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Establishing a Native Seed Mix

Starting a native plant community, whether it be prairie/meadow, woodland, or wetland, from seed, involves a labor of love and patience.  Most who have been through it will praise the process, the thrill of discovery and the absolute joy in transforming a space with little biological activity into a healthy eco-system.  You will delight in your efforts season after season as the wildlife and color reminiscent of the North American prairie become a part of your home landscape.

Many areas will need 1 growing season (spring-fall) for site preparation, an exception may be an area with lawn grass, recent agricultural or garden plot, or new construction area.  Remove existing grass/weeds and the weed seed bank that may be in the soil during the growing season (April-September) by smothering, repeated shallow tiling, using herbicides or other methods you determine to be best.

Choose a native seed mix that matches your sun and soil conditions.

Sowing the seed: Broadcast seed on bare (weed-free), compact ground (do not till prior to sowing).   We are an advocate for fall or frost plantings (mid-Oct to early-March).   Spring plantings (April-June) are an acceptable second choice.  You should not plant in the summer.  (Click here for Pros and Cons to Fall vs. Spring Plantings).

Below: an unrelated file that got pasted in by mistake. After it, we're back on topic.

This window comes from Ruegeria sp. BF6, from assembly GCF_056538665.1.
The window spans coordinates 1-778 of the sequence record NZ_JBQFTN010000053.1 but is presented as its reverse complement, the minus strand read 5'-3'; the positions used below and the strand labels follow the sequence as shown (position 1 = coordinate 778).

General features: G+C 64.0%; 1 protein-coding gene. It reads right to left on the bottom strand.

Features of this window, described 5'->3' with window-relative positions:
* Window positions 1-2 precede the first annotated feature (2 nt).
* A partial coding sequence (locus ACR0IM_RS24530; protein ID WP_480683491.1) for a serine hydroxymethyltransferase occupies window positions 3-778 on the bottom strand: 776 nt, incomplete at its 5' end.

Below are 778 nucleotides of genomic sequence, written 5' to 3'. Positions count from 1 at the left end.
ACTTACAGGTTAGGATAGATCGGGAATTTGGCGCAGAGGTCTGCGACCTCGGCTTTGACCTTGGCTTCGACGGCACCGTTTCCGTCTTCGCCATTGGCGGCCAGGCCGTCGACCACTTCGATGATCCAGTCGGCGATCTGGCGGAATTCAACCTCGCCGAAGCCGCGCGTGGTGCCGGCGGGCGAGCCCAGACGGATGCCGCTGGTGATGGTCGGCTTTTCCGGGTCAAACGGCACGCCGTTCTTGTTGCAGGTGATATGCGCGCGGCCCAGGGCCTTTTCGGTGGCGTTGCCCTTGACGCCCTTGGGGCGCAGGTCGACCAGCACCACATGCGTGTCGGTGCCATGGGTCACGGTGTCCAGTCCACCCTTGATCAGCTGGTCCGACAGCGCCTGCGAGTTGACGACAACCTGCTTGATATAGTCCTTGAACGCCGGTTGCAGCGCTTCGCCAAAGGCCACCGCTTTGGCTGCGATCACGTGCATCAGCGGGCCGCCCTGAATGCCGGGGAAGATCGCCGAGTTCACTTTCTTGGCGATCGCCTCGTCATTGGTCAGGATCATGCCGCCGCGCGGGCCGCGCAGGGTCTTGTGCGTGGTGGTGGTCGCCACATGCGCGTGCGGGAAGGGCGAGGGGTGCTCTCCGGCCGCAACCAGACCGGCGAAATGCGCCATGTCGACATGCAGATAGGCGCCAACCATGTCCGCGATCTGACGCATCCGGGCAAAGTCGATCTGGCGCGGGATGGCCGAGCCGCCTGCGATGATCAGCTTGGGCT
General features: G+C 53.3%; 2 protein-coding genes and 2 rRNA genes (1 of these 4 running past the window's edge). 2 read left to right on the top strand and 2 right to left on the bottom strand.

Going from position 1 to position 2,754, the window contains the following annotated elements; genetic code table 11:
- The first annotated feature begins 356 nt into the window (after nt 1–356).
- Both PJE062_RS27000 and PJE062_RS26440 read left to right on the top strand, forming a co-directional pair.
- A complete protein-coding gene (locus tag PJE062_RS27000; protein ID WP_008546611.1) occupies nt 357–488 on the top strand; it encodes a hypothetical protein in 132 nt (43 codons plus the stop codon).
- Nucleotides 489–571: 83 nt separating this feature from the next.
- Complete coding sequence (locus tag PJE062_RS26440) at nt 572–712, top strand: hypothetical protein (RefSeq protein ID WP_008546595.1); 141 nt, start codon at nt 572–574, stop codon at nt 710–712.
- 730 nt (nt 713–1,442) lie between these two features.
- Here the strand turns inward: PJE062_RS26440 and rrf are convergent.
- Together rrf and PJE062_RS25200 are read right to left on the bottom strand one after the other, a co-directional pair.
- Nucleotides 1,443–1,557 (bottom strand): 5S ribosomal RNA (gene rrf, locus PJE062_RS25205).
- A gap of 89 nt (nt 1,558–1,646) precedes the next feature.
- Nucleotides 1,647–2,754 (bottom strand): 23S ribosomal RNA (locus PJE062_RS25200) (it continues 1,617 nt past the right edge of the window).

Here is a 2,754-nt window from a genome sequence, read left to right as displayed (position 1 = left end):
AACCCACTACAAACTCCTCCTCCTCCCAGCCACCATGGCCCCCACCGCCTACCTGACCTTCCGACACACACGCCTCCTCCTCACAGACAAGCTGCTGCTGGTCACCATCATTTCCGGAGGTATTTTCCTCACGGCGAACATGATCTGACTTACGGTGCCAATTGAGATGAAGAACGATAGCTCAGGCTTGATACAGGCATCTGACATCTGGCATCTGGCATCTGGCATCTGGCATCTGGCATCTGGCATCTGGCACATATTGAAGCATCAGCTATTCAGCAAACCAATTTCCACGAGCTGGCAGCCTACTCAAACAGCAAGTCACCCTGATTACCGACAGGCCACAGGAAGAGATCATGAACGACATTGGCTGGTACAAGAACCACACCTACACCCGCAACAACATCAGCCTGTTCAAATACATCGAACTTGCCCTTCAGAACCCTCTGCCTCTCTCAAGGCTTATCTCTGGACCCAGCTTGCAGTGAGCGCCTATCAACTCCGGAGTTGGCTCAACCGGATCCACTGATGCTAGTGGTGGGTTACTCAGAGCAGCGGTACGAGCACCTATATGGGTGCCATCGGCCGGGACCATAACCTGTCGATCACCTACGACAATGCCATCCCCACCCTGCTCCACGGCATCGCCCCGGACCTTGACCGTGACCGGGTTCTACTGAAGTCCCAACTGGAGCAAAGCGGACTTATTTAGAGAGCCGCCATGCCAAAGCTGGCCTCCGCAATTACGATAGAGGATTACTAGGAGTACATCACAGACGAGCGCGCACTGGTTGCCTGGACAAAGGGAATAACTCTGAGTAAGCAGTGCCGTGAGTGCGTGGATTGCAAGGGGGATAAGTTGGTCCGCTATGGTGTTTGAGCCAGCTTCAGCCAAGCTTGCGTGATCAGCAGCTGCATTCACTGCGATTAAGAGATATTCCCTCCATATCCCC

Most sites need maintenance mowings to keep weeds from going to seed and to allow light to penetrate the ground encouraging growth of the majority of the slow-growing natives.  You may get some blooms this year, most likely annuals like Black-eyed Susan or Partridge Pea, but you must sacrifice these native flowers if you want the other species to establish. Keep the area cut to 4-6″ this year.  Don’t pull the weeds!  This will disturb the root systems of the nearby natives trying to establish.

This may or may not be the year you start enjoying the fruits of your labor.  You may need to mow once yet this year.  Be patient, although some species may reach flowering stages in year 3, some could take 4 years or more.

Read on for more information on establishing a native plant community using seed